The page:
I Love You Baby at GalleryHOMELAND, Gspot and Cardoza Gallery.

I Love You Baby (ILYB) was an artist collective started officially in 2002 but unofficially in 1992. It consisted of Paul Kremer, Rodney Chinelliot, Will Bentsen, Chris Olivier and Dale Stewart and included occasional collaborators. They had a three-venue retrospective called We’ve Made a Huge Mistake at Gallery Homeland, Gspot and Cardoza Gallery. I reviewed it and interviewed the surviving members for Glasstire.

ILYB, Boot Face

Michael Tracy, August #2, 2013-2015, Acrylic on cavas over wood, 54 x 48 

Michael Tracy at Hiram Butler

This was a very small exhibit--four almost monochromatic canvases--two mostly black and two (like the one above) mostly orange. My knowledge of Michael Tracy's work is quite limited--I've seen a catalog from a P.S. 1 show, Terminal Privileges, and a book from 1992 showing images and writings about a 1990 performance, The River Pierce: Sacrifice II. I'd never seen work of his in person until I saw this show. Tracy had done monochromatic canvases before (as seen in Terminal Privileges), so that part wasn't a surprise. And his performances seem ritualistic and shamanistic, not unlike Yves Klein's, so the existence of monochromatic paintings has perhaps a connection to the void or the infinite.

But these paintings, as well as a series of painted drawings that Mr. Butler showed me, feel like very specific objects instead of representations of abstract ideas. It was ultimately that specificity that appealed to me.

Katie Mulholland, Mad Rad, acrylic on canvas, 20 x 20 inches

Kate Mulholland, Apocalypse Dreams at Scott Charmin.

Kate Mulholland's paintings are created by building paint up then sanding it down, over and over, to create images similar to topographic maps.  I saw her show at the Scott Charmin gallery early this year and was so taken by these paintings that I bought the one shown above, Mad Rad. The red and blue parts are so close in value that they vibrate slightly (an effect impossible to capture in a photo). The title made me think of rads as a measure of doses of absorbed radiation. I don't know if that occurred to Mulholland when she titled it Mad Rad, but when I see it, it feels like I am looking at dangerous, radioactive chemicals.

Emily Peacock, Your Middle Class is Showing, 2016, archival inkjet print mounted on aluminum

Emily Peacock, User's Guide to Family Business at Beefhaus.

I was up in Dallas to see Jim Nolan's show Welcome Stranger (which was quite enjoyable), and Beefhaus across the street was showing Peacock's User's Guide to Family Business. The pieces in the show, which were made from a variety of media above and beyond Peacock's signature photography, all dealt with death and mortality--specifically with the death of Peacock's mother.

I you had (as I have) been following her work for years (since at least 2011, when I saw work by her in the UH MFA show), you would have seen Peacock's mother and other family members guest-starring in her photos. Whether recreating Diane Arbus pictures or posing as Mary with Peacock as Jesus in Pieta poses, her mother has been a major subject of Peacock's work, and a major collaborator.

But then she died. This show touches on that in various ways. For the Groundbreaking Ceremony is a very black shovel leaning against a wall. Its blackness is achieved by flocking (I suspect that if she could have gotten her hands on some Vantablack, she would have used that instead). In her photo Your Middle Class is Showing, Peacock has taken a picture of her own belly sunburned so that the words "Middle Class" are spelled out in un-sunburned skin. On one hand it's witty--it plays with skin color and by using old English style letters, recalls low-rider lettering. But as I looked at it, I also thought of mortification of the flesh, practices of early Christians to subjugate their sinful flesh. Could deliberately burning herself be a sign of guilt? Whatever the motive, the image is one that stays with you.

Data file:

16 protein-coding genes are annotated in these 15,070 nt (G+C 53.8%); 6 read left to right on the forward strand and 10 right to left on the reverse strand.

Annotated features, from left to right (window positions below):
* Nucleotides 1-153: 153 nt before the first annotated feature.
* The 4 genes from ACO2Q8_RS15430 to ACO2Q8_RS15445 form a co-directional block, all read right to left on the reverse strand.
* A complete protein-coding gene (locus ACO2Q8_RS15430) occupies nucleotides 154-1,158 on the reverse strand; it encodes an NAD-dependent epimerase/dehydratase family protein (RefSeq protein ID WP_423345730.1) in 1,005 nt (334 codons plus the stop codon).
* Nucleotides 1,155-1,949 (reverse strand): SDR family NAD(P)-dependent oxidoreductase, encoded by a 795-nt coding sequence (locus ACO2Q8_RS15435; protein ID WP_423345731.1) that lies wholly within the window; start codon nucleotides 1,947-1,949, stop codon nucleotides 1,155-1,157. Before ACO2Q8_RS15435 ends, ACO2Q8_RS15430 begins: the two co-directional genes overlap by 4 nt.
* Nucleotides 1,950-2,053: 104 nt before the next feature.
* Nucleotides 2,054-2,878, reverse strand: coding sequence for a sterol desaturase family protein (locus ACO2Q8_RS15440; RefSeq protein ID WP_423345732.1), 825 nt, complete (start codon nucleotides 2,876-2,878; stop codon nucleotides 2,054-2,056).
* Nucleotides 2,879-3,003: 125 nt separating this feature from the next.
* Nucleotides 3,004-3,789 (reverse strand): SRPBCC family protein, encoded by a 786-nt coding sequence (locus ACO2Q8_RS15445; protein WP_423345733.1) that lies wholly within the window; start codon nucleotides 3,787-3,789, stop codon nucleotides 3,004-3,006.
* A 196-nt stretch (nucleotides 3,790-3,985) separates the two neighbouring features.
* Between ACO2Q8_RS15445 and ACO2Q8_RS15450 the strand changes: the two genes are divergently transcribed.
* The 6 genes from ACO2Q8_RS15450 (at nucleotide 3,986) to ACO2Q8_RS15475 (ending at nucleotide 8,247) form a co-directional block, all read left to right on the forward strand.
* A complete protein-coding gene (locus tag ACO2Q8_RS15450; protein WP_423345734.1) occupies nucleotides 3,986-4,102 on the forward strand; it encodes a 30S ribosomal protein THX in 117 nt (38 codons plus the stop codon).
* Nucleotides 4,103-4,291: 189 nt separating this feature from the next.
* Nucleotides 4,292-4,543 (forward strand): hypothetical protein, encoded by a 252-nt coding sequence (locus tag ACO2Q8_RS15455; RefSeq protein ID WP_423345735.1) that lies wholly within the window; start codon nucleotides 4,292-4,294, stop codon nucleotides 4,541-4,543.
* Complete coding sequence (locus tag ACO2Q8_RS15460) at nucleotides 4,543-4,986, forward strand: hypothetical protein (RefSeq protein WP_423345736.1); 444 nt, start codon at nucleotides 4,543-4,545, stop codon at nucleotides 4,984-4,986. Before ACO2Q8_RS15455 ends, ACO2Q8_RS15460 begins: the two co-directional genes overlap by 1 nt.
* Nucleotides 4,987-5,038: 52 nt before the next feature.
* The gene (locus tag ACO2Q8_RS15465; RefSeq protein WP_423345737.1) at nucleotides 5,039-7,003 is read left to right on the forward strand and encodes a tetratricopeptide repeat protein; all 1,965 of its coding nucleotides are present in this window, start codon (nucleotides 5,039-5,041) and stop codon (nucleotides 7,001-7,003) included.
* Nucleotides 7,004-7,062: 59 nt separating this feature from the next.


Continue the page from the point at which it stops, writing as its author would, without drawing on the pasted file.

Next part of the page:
Sunday, December 18, 2016

Some Thoughts about Degas

Virginia Billeaud Anderson

Several times in the past, dumb luck placed before me exceptional scholarship on the art of Degas. It happened years ago when I heard Theodore Reff lecture in New York, and again in October when MFAH’s Gary Tinterow and the Louvre’s Henri Loyrette opened “Degas: A New Vision,” and made available to me their exhibition catalogue.

It happened again the evening MFAH invited George Shackelford to lecture on Degas’s personal relationships. To use the artist’s relationships as a spring board to his art, was bound to make a juicy topic, Degas could be strange, an old fruitcake at times, correspondence indicates that in later years he had become insufferable. His prickliness must have accounted for Director Tinterow’s somewhat giddy introduction, “I can’t wait to hear what George has to say.”

Shackelford traced the art across years and locations and identified the individual family members, friends, and acquaintances in Degas’s paintings. His presentation deepened my understanding of At the Races (1869), an elegantly rendered “horse” painting which exemplifies Degas’s desire to capture modern life by depicting the Paul Valpinçon family in their carriage at the racecourse with a horse race taking place in the distance. Madame Valpinçon leans to shield from the sun with her umbrella their infant son Henri, whose tiny mouth is several inches from his wet nurse’s exposed tit. Scrutinizing the maternal activity from the front of the carriage are Monsieur Paul and Paul’s excited dog, the tight back muscles of which are so anatomically precise they practically twitch. In this early painting Degas eliminated the bottom portion of the carriage wheels and horse hooves from the picture plane, skewed perspective which set the tone for compositional irregularity. Foreshortening, off-centering and irregular spacing would continue to characterize his work.